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Quick Tips: Iyengar Yoga Explained

        Health | Yoga

If you enjoy the technical aspects of yoga -- the precision and alignment of each pose -- and don't mind a few props, it may be time to try Iyengar yoga.

This popular form of yoga started with a frail, sickly teenage boy from India who began practicing yoga in hopes that it could improve his health and help him recover from tuberculosis, among other ailments. In a few years, that boy began to spread the teachings of yoga throughout his country. And today, more than 80 years later, that boy -- known to most as B.K.S. Iyengar -- is one of the most renowned yoga teachers in the world.

Iyengar trained as a student of classical Ashtanga yoga, which focuses on asanas (poses), pranayama (breath) and meditation, along with a healthy lifestyle off the mat, as well. When Iyengar began teaching, however, he developed his own version of Ashtanga yoga -- a version that today bears his name and is taught by thousands of instructors around the world.

Like many Hatha-based disciplines, Iyengar Yoga classes flow through sequences of traditional postures, and end with quiet poses for relaxation and reflection. But what sets Iyengar Yoga apart from other methods is its focus on alignment, says Sophie Herbert, a yoga instructor based in Brooklyn, New York.

"It uses a lot of props, like ropes and bolsters, to help you maximize the postures and find the ideal shape of the body," she says. "It's very patient and slower than some other forms of yoga." Instructors are encouraged to get creative during class, and to use whatever is necessary -- chairs, walls, blocks -- so that every student, no matter what their fitness or flexibility level, can achieve some modification of each pose. [Source: Jones]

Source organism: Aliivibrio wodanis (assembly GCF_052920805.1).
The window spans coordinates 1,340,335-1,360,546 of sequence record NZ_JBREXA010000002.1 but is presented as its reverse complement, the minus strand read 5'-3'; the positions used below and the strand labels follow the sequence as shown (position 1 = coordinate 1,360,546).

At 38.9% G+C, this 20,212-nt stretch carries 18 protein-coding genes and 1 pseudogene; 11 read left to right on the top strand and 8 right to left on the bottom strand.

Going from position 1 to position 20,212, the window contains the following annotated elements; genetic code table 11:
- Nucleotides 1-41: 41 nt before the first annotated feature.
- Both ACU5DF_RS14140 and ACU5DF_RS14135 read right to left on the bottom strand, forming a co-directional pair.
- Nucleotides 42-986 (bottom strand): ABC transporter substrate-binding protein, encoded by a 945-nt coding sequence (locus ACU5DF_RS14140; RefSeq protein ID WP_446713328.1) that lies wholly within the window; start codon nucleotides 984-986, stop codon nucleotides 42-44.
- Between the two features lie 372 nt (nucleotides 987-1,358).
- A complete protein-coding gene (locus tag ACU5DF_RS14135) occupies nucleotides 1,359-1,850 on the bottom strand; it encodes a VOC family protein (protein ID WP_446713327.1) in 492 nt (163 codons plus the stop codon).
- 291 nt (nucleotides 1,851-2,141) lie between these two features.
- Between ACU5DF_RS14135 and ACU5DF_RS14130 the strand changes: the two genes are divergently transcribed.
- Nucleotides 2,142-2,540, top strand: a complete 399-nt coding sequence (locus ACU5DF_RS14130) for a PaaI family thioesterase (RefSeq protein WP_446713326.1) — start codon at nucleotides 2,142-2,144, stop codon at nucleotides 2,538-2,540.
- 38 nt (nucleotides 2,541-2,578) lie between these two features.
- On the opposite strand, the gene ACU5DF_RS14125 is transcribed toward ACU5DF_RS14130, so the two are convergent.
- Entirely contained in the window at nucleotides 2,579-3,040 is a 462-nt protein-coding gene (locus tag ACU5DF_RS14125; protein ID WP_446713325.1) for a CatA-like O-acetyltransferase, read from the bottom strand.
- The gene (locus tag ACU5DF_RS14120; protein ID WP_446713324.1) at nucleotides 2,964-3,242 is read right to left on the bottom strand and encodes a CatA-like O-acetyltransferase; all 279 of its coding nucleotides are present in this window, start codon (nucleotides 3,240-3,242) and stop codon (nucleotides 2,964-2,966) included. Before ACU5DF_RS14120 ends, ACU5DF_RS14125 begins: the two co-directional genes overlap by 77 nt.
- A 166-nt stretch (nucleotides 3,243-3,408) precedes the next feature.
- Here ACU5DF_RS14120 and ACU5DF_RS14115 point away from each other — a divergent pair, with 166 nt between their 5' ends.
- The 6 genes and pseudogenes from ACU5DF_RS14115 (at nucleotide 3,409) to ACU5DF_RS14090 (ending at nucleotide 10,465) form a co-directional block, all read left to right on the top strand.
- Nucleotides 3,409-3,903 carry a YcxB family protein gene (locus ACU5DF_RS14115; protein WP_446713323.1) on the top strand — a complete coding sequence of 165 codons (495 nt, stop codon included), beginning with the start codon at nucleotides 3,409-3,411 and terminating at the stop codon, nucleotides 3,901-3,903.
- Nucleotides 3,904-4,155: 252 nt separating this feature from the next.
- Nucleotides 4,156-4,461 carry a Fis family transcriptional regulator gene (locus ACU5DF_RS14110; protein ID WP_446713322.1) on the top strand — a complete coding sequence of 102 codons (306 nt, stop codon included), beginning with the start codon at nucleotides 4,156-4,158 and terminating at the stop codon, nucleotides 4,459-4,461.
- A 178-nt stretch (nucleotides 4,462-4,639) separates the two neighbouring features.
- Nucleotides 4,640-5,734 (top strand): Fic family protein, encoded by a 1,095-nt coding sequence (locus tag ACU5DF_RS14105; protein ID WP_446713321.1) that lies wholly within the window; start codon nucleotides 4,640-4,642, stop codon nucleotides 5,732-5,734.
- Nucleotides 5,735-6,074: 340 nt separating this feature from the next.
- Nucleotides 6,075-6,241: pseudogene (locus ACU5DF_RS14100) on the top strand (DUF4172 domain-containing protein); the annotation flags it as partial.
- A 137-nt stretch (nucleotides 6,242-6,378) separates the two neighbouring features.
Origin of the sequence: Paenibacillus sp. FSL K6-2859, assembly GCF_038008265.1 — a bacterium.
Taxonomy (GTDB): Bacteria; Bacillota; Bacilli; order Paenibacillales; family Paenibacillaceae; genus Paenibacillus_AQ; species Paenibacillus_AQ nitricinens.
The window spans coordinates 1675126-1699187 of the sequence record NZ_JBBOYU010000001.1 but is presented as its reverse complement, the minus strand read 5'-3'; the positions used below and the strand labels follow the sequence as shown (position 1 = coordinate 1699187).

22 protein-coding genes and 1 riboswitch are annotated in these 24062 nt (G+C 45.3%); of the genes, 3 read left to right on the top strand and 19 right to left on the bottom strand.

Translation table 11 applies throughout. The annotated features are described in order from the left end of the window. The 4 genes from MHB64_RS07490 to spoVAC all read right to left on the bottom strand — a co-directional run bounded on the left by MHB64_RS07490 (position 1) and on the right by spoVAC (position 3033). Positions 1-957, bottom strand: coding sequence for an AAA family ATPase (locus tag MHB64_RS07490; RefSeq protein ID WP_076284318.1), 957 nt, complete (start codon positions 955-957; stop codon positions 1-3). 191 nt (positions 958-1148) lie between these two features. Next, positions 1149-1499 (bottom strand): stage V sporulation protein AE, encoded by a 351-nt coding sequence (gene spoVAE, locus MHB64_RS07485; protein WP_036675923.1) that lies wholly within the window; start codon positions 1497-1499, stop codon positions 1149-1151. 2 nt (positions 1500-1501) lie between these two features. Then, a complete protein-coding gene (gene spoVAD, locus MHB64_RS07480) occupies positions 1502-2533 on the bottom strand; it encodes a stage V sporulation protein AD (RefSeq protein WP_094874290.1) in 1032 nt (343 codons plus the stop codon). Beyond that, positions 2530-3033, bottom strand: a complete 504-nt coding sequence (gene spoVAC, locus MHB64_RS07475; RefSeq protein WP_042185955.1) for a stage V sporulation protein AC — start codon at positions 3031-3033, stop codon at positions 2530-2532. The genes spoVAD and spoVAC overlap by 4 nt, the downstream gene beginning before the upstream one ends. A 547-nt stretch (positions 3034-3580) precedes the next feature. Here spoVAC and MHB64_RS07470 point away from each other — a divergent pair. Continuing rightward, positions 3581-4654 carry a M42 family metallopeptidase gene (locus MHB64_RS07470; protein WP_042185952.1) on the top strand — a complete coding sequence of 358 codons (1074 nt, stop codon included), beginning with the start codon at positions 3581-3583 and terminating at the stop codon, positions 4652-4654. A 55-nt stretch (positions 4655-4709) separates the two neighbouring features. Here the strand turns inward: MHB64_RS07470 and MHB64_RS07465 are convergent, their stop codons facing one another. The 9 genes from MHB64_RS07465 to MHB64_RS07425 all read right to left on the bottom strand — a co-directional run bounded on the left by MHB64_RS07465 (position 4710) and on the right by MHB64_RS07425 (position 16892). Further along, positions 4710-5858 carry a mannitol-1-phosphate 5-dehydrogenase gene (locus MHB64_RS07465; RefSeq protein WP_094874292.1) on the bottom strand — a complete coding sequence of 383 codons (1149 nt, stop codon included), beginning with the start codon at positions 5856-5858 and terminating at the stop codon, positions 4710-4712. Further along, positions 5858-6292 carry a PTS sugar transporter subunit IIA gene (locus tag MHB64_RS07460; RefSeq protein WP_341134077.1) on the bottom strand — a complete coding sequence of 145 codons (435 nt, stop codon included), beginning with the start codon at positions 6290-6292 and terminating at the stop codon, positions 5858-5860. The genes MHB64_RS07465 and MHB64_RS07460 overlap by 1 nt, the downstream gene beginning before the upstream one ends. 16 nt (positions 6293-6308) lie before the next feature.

Iyengar Yoga is often considered a therapeutic tool that can help prevent injuries or alleviate health complaints. A 2009 study by University of West Virginia researchers found that six months of a regular Iyengar practice helped reduce disability, pain and depression in people with chronic back pain, for example. [Source: Williams]

In his book "Light on Life: The Yoga Journey to Wholeness, Inner Peace, and Ultimate Freedom," B.K.S. Iyengar writes that discovering yoga literally saved his life. Decades later, it's safe to say that it also helped him have a long and prosperous one, as well.